Guidance For a Balanced Mind – From The Yoga Sutras of Patanjali

The Yoga Sutras of Patanjali was written about 2,500 years ago as a guide for people practicing Yoga as a path to enlightenment, and it has become the major guide for the serious student of Yoga as a spiritual practice.

In sutra 1.33, Patanjali provided advice for practicing Yogis for how develop a balanced mind throughout the challenges that life brings.

This sutra, translated in to English, reads as (my translation):

“The mind becomes settled, and confusion about life dissipates, when we

  • rejoice in the happiness of others, 
  • find compassion for the troubles of others, 
  • are glad when others live an excellent life, they find their path or dharma, they grow and develop as people, and they contribute to society and make a difference through a life well lived, and they
  • choose not to pay attention to, or become involved, in the vices, failings or shortcoming of others, instead focusing on ones own path and developing one’s own character and capabilities.”
One of the challenges of reading classic Yoga texts is that the original sutras are written in very terse form in Sanskrit. The work of understanding them correctly is intended to be undertaken by the Yogi by contemplating the Sutras – both individually and taken together to determine their correct meaning – and where available by receiving guidance from a Guru about the deeper meanings of the sutras. 
For example, the third part of this sutra is often translated as “be glad towards the virtue of others” but the word “virtue” is a poor translation of the Sanskrit word “punnya” which essentially means a meritous life, in a Buddhist sense of a life that honours and respects others and makes a contribution to society and humanity and living a life based on an understanding of the spiritual principles and truths taught in Yoga and Buddhism. It does not necessarily mean “virtue” in the same sense in which it is used in western society.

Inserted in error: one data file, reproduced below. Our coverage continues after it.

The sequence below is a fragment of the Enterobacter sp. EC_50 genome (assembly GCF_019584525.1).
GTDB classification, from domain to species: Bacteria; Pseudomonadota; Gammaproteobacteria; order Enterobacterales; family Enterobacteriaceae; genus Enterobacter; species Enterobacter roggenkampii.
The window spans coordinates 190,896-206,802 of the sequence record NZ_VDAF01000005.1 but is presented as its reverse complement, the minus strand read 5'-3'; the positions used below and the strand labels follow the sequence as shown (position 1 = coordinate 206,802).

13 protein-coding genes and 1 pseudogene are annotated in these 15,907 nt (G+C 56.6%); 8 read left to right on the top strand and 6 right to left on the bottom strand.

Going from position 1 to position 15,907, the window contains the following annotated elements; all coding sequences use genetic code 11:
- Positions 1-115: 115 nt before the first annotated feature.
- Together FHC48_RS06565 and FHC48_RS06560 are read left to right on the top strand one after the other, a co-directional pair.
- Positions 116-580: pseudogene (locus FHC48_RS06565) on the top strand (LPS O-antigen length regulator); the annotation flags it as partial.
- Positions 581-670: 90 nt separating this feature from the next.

To understand a sutra from a classic text – like 1.33 from the Yoga Sutras – properly in its original meaning and intent requires a careful analysis of what the Sanskrit words really mean, their context, and the different layers of texture and emphasis. It requires reading a Sanskrit-English dictionary to understand the words used, reading several texts to see how the words are used in context, reading the current text to see how the word is used in this text, and reflection on what it means. Reading the standard translations at face value will lead to a lot of confusion about the wisdom that Patanjali was trying to pass on to those seeking enlightenment through the path of Yoga.

And in a sense, there is no absolute correct answer to the meaning of the Yoga Sutras. Our understanding of this classic text should be a dynamic, evolving understanding of Yoga for every student of the Yoga philosophy.

Looking at the same sutra translated by various people on different webpages can be quite insightful, to see how different people might understand the same sutra. The best websites to start with are the ones that also clarify what they mean by the translation of the sanskrit words, such as for example this one. This lets us start to read between the lines to start to form our own sense of the original and correct meaning.

One Response to Guidance For a Balanced Mind – From The Yoga Sutras of Patanjali
  1. Ali Starbright
    May 31, 2010 | 1:38 PM

    Wow Lachalan – we do have a lot in common 🙂 I also love the old enlightening scriptures… they've stood the test of time. This particular part you're looking at is fantastic. It makes the important point that enlightenment is not all about being aloof or detached – it's also very involved in a positive, human way. I choose to follow this philosophy in my life, as I feel that the "good side" of people is a manifestation of their original state of being, while our "bad sides" are confused reactions of the mind muddied by illusion.